READING IN / Mann in Munich

“Munich was luminous” – these words commence Thomas Mann’s short story Gladius Dei and describe his adopted city, a place where he spent a good portion of his life writing works probing the nature of human and artistic existence.


Thomas Mann was a German writer who, in 1929, was awarded the Nobel Prize in Literature. Born in Lübeck, Germany, his family moved to Munich and he lived there from 1891 until 1933. Though initially supporting the German government in WWI, he fled the country during WWII and became a vocal critic of fascist regimes. His most well-known works include The Magic Mountain, Death in Venice and Doctor Faustus, each of which explores the psychology and inner mind of artists and intellectuals.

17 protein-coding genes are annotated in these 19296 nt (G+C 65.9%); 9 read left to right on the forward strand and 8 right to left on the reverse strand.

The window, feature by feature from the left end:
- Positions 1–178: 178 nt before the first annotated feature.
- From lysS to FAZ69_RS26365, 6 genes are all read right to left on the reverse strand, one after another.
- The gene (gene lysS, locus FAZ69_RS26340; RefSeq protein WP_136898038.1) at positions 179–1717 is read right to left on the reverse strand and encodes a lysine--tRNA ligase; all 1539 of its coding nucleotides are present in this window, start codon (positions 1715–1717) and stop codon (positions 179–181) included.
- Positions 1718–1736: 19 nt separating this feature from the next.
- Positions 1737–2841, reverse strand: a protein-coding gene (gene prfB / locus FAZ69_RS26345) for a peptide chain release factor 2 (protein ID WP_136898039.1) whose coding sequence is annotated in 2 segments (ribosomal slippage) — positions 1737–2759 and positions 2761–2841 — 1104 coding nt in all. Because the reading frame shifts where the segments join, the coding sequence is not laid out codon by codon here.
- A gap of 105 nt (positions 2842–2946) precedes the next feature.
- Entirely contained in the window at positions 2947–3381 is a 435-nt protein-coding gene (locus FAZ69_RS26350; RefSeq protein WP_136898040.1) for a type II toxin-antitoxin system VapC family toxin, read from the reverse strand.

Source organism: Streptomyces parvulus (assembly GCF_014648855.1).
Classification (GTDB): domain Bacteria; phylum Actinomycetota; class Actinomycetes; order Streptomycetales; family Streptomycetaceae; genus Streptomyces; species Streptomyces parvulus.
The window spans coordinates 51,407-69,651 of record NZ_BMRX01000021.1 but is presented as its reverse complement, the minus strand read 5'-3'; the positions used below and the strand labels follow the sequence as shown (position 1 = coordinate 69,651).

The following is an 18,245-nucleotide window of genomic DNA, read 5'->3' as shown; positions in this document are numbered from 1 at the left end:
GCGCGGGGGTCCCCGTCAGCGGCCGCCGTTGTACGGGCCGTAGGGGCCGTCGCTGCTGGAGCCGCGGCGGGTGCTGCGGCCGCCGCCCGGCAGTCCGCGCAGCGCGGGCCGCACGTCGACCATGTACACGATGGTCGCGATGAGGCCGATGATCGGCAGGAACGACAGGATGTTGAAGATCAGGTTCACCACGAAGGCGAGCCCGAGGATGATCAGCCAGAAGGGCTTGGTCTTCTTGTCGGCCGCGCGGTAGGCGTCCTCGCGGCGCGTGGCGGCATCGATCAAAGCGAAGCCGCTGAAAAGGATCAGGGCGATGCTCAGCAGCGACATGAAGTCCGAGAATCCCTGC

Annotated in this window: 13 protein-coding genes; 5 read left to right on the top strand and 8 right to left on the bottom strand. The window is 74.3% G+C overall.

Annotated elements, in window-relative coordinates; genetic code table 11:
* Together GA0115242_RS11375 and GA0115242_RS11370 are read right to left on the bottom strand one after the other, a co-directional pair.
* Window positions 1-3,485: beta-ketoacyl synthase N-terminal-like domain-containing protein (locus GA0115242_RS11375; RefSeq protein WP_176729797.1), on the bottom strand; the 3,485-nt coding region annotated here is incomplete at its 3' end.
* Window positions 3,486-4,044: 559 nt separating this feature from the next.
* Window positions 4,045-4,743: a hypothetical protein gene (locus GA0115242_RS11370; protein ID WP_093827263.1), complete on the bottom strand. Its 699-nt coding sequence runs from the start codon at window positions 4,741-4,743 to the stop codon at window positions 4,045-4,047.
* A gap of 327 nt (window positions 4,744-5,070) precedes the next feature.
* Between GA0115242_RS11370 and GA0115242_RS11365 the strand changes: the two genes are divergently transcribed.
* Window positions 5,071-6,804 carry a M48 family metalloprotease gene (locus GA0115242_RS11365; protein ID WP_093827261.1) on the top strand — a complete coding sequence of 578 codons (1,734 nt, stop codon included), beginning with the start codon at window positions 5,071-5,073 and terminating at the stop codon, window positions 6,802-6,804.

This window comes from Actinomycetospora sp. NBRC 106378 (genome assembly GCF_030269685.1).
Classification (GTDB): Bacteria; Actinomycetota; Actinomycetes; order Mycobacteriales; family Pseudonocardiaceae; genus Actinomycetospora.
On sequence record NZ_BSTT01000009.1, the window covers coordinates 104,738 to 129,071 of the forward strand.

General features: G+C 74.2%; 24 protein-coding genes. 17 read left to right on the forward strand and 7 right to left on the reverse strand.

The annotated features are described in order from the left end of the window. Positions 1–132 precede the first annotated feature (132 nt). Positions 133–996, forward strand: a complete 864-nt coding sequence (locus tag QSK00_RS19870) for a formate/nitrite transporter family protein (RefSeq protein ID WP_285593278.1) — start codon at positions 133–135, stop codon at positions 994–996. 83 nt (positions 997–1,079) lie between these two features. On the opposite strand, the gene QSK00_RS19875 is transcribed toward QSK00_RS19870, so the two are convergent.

From The Magic Mountain

📷 : Munich, Germany / June 2016

From Doctor Faustus

📷 : Munich, Germany / June 2016

From Death in Venice

📷 : Munich, Germany / June 2016

From The Magic Mountain

📷 : Munich, Germany / June 2016

From The Magic Mountain

📷 : Lenbachhaus, Munich, Germany / June 2016

From The Magic Mountain

📷 : Rathaus, Munich, Germany / June 2016


See also:

Germany Dossier

And . . .

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